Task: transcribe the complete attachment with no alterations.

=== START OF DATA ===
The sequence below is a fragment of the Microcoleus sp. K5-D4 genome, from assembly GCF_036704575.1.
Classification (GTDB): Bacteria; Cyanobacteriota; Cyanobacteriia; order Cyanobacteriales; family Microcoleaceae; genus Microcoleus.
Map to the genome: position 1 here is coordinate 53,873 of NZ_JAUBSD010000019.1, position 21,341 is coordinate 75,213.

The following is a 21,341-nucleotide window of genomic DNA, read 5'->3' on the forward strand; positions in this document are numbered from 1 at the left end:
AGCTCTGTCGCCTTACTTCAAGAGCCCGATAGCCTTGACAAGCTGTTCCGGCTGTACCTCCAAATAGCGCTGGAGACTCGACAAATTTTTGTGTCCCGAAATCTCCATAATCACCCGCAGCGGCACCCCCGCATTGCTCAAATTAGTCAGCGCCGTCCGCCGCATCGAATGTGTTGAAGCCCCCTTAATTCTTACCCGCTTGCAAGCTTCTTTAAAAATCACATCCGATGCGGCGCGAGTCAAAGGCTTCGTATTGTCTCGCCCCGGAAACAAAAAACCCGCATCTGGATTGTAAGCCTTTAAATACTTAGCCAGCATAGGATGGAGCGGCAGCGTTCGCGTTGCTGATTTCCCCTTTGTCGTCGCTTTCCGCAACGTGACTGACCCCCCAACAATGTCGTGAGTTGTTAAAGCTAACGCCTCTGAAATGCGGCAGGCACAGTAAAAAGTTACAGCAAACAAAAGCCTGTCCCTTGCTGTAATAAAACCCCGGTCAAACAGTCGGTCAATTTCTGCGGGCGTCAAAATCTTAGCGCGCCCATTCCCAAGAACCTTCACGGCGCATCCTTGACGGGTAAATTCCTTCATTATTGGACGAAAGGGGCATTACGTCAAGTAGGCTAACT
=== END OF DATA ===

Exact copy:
The sequence below is a fragment of the Microcoleus sp. K5-D4 genome, from assembly GCF_036704575.1.
Classification (GTDB): Bacteria; Cyanobacteriota; Cyanobacteriia; order Cyanobacteriales; family Microcoleaceae; genus Microcoleus.
Map to the genome: position 1 here is coordinate 53,873 of NZ_JAUBSD010000019.1, position 21,341 is coordinate 75,213.

The following is a 21,341-nucleotide window of genomic DNA, read 5'->3' on the forward strand; positions in this document are numbered from 1 at the left end:
AGCTCTGTCGCCTTACTTCAAGAGCCCGATAGCCTTGACAAGCTGTTCCGGCTGTACCTCCAAATAGCGCTGGAGACTCGACAAATTTTTGTGTCCCGAAATCTCCATAATCACCCGCAGCGGCACCCCCGCATTGCTCAAATTAGTCAGCGCCGTCCGCCGCATCGAATGTGTTGAAGCCCCCTTAATTCTTACCCGCTTGCAAGCTTCTTTAAAAATCACATCCGATGCGGCGCGAGTCAAAGGCTTCGTATTGTCTCGCCCCGGAAACAAAAAACCCGCATCTGGATTGTAAGCCTTTAAATACTTAGCCAGCATAGGATGGAGCGGCAGCGTTCGCGTTGCTGATTTCCCCTTTGTCGTCGCTTTCCGCAACGTGACTGACCCCCCAACAATGTCGTGAGTTGTTAAAGCTAACGCCTCTGAAATGCGGCAGGCACAGTAAAAAGTTACAGCAAACAAAAGCCTGTCCCTTGCTGTAATAAAACCCCGGTCAAACAGTCGGTCAATTTCTGCGGGCGTCAAAATCTTAGCGCGCCCATTCCCAAGAACCTTCACGGCGCATCCTTGACGGGTAAATTCCTTCATTATTGGACGAAAGGGGCATTACGTCAAGTAGGCTAACT